It is well settled that in the absence of an express legislative declaration that a statute have retroactive effect, the statute will be deemed to operate prospectively only, and that even a clear legislative expression of retroactivity will be ignored by the courts if the statute impairs vested rights, creates new obligations, or imposes new penalties. State v. Lavazzoli, 434 So.2d 321 (Fla.1983); American Cast Iron Pipe Co. v. Foote Brothers Corp., 458 So.2d 409 (Fla. 4th DCA 1984); Senfeld v. Bank of Nova Scotia Trust Co., 450 So.2d 1157 (Fla. 3d DCA 1984); Rothermel v. Florida Parole & Probation Commission, 441 So.2d 663 (Fla. 1st DCA 1983). Under this formulation, the statute at bar may not be applied retroactively. The amended statute alters previously held rights. Under the old statute, a person had to be convicted of murder in a criminal proceeding before he could be divested of his right to inherit through a will or through the laws of intestacy. Certain property could still be inherited even if a person was convicted of murdering the decedent. The amended statute substitutes an entirely new system in place of the old procedure, with widely expanded consequences. It materially alters the procedure by which an heir may be named a murderer and be forced to defend his right to inherit, by shifting from a criminal proceeding, with all of the attendant protections, to a probate proceeding, with a civil preponderance of the evidence standard. 2 The new system is privately initiated and puts at risk every heir of a decedent who dies in mysterious or criminal circumstances. Furthermore, we note that the Second District Court of Appeal has twice refused to apply the amended statute retroactively, Nunez v. Gonzalez, 456 So.2d 1336, 1337 n. 2 (Fla. 2d DCA 1984); McPhee v. Fairweather, 444 So.2d 464, 465 n. 3 (Fla. 2d DCA 1983), rev. denied, 451 So.2d 849 (Fla.1984), and neither shall we. Therefore, we find that appellee's right to inherit was fixed by the statute in effect on the decedent's date of death. Since that statute required a criminal conviction of murder before the heir forfeited his or her right to inherit, the condition precedent has not been (and cannot be) met herein. Thus the trial court properly dismissed the petition for her removal as personal representative.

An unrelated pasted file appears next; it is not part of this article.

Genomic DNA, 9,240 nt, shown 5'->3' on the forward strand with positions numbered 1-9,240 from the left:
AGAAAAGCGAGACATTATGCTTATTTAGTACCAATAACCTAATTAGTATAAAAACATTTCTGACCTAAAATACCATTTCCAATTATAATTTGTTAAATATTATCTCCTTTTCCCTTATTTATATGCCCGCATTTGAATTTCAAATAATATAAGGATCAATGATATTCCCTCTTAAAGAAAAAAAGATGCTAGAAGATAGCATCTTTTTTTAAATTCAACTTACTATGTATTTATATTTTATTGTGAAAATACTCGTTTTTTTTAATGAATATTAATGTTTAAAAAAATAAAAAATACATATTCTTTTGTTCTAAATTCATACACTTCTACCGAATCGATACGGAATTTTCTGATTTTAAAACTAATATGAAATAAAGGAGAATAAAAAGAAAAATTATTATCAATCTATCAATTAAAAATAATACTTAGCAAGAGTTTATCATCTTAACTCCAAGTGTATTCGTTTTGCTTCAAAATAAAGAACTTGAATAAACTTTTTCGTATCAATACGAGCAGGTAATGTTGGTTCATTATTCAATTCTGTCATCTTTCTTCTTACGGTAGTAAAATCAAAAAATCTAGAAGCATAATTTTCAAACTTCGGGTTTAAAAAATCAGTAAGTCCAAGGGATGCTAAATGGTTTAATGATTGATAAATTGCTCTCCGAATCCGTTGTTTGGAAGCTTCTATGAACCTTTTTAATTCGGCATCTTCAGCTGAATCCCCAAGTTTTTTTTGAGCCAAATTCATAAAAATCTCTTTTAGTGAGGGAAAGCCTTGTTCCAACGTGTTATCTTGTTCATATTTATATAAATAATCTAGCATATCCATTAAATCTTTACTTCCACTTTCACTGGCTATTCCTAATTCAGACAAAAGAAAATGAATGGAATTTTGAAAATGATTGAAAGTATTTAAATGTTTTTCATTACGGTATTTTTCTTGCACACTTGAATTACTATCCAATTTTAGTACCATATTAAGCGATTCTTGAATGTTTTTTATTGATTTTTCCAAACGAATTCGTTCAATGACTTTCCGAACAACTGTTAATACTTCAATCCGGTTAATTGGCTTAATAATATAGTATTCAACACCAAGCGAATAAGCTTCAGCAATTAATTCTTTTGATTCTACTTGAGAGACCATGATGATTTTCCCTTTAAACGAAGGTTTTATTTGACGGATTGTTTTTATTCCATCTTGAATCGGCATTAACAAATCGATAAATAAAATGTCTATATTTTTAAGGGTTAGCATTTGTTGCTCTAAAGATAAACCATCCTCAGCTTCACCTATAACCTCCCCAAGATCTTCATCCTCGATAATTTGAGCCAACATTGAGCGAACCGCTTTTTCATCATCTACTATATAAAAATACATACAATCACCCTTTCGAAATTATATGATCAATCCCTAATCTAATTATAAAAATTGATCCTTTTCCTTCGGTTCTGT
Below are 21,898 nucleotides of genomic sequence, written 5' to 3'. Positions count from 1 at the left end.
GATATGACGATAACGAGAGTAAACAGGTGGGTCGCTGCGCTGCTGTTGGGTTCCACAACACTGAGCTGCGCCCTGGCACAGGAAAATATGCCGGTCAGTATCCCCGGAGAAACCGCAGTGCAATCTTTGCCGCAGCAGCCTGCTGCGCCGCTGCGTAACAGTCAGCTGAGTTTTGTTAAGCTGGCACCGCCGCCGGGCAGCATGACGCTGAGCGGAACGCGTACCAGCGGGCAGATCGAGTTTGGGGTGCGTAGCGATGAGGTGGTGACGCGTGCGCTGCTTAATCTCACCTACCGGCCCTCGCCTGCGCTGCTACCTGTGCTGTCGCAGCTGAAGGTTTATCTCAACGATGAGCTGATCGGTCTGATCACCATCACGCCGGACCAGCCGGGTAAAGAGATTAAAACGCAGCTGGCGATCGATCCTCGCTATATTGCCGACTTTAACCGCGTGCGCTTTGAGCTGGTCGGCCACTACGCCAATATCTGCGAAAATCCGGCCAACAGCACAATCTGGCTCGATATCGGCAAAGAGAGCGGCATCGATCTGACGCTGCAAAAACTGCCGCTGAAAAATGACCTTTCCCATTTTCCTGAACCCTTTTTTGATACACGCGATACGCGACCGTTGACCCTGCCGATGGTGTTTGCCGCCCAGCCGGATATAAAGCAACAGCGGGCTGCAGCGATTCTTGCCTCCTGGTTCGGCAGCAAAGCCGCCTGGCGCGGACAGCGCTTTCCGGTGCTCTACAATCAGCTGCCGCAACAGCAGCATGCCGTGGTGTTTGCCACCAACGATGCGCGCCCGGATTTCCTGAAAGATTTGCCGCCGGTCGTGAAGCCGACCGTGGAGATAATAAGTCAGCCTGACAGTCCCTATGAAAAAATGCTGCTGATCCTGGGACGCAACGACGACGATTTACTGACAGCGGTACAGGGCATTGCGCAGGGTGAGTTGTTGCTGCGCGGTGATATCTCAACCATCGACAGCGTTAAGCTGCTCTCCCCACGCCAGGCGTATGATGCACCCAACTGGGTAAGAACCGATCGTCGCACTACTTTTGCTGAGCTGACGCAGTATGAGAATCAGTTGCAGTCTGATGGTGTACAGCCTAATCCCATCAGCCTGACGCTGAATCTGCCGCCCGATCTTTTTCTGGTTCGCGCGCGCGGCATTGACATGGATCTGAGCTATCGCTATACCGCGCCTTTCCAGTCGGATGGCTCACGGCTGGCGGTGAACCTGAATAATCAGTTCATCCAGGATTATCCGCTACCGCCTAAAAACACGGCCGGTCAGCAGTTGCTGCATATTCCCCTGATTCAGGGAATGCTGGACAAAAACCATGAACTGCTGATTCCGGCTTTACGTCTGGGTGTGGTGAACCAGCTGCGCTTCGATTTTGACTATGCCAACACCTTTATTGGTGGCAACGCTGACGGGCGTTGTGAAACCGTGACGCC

Appellant's other issues on appeal are equally without merit. Appellant argues that the estate and the remaining heirs have a wrongful death action against appellee, which action must be brought by the personal representative only. Since appellee is the personal representative, appellant asserts that appellee has an interest adverse to that of the estate and for that reason must be removed as the personal representative. However, under Florida's Wrongful Death Act, sections 768.16-768.27, Florida Statutes (1983), the personal representative can maintain an action for wrongful death only if the decedent could have maintained such an action. §§ 768.19, 768.20, Fla.Stat. (1983). Assuming arguendo that appellee murdered her husband, any action by him would be barred by the doctrine of interspousal immunity for intentional torts. Hill v. Hill, 415 So.2d 20 (Fla.1982). There are no waivers of the doctrine available under either the statutory exception, Burgess v. Burgess, 447 So.2d 220 (Fla.1984), or the insurance coverage exception, Dressler v. Tubbs, 435 So.2d 792 (Fla.1983). Similarly, the minor child is barred by the doctrine of interfamily (parent/child) immunity for intentional torts from filing a wrongful death action against appellee. Ard v. Ard, 414 So.2d 1066 (Fla.1982) (limited waiver of interfamily immunity where insurance coverage available).

Appellant asserts that she, as the decedent's mother, is a "survivor" under section 768.18(1) and is, therefore, entitled to have the personal representative bring a wrongful death action on her behalf. We have no way of evaluating this assertion since ap...